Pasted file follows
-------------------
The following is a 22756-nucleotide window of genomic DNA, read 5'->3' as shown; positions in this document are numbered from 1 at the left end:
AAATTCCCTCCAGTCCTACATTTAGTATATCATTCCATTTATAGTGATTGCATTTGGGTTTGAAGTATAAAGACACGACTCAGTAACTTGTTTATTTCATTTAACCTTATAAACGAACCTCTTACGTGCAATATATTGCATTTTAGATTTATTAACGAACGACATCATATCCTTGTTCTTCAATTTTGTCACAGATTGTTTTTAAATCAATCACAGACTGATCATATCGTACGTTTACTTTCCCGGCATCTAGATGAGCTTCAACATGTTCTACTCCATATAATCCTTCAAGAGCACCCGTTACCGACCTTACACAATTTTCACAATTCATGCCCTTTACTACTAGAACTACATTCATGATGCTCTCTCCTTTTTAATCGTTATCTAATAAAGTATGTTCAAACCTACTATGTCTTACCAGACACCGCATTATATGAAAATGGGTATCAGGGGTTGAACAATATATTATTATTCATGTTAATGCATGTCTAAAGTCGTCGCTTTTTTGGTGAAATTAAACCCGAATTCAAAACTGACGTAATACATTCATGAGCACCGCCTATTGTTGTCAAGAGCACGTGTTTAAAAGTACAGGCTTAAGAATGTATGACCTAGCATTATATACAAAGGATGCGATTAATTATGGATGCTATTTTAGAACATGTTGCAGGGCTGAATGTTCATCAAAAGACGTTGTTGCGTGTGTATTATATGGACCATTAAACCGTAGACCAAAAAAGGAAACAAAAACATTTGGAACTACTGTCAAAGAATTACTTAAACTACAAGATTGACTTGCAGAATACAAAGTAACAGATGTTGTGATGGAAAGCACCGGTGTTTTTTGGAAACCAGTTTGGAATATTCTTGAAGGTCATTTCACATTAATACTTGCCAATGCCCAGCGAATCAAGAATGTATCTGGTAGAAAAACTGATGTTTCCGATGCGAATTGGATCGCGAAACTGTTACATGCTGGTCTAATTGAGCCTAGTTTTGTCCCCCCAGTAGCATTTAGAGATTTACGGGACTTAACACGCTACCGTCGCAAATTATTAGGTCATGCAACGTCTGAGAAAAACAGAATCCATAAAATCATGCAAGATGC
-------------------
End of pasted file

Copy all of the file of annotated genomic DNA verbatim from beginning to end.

The following is a 22756-nucleotide window of genomic DNA, read 5'->3' as shown; positions in this document are numbered from 1 at the left end:
AAATTCCCTCCAGTCCTACATTTAGTATATCATTCCATTTATAGTGATTGCATTTGGGTTTGAAGTATAAAGACACGACTCAGTAACTTGTTTATTTCATTTAACCTTATAAACGAACCTCTTACGTGCAATATATTGCATTTTAGATTTATTAACGAACGACATCATATCCTTGTTCTTCAATTTTGTCACAGATTGTTTTTAAATCAATCACAGACTGATCATATCGTACGTTTACTTTCCCGGCATCTAGATGAGCTTCAACATGTTCTACTCCATATAATCCTTCAAGAGCACCCGTTACCGACCTTACACAATTTTCACAATTCATGCCCTTTACTACTAGAACTACATTCATGATGCTCTCTCCTTTTTAATCGTTATCTAATAAAGTATGTTCAAACCTACTATGTCTTACCAGACACCGCATTATATGAAAATGGGTATCAGGGGTTGAACAATATATTATTATTCATGTTAATGCATGTCTAAAGTCGTCGCTTTTTTGGTGAAATTAAACCCGAATTCAAAACTGACGTAATACATTCATGAGCACCGCCTATTGTTGTCAAGAGCACGTGTTTAAAAGTACAGGCTTAAGAATGTATGACCTAGCATTATATACAAAGGATGCGATTAATTATGGATGCTATTTTAGAACATGTTGCAGGGCTGAATGTTCATCAAAAGACGTTGTTGCGTGTGTATTATATGGACCATTAAACCGTAGACCAAAAAAGGAAACAAAAACATTTGGAACTACTGTCAAAGAATTACTTAAACTACAAGATTGACTTGCAGAATACAAAGTAACAGATGTTGTGATGGAAAGCACCGGTGTTTTTTGGAAACCAGTTTGGAATATTCTTGAAGGTCATTTCACATTAATACTTGCCAATGCCCAGCGAATCAAGAATGTATCTGGTAGAAAAACTGATGTTTCCGATGCGAATTGGATCGCGAAACTGTTACATGCTGGTCTAATTGAGCCTAGTTTTGTCCCCCCAGTAGCATTTAGAGATTTACGGGACTTAACACGCTACCGTCGCAAATTATTAGGTCATGCAACGTCTGAGAAAAACAGAATCCATAAAATCATGCAAGATGC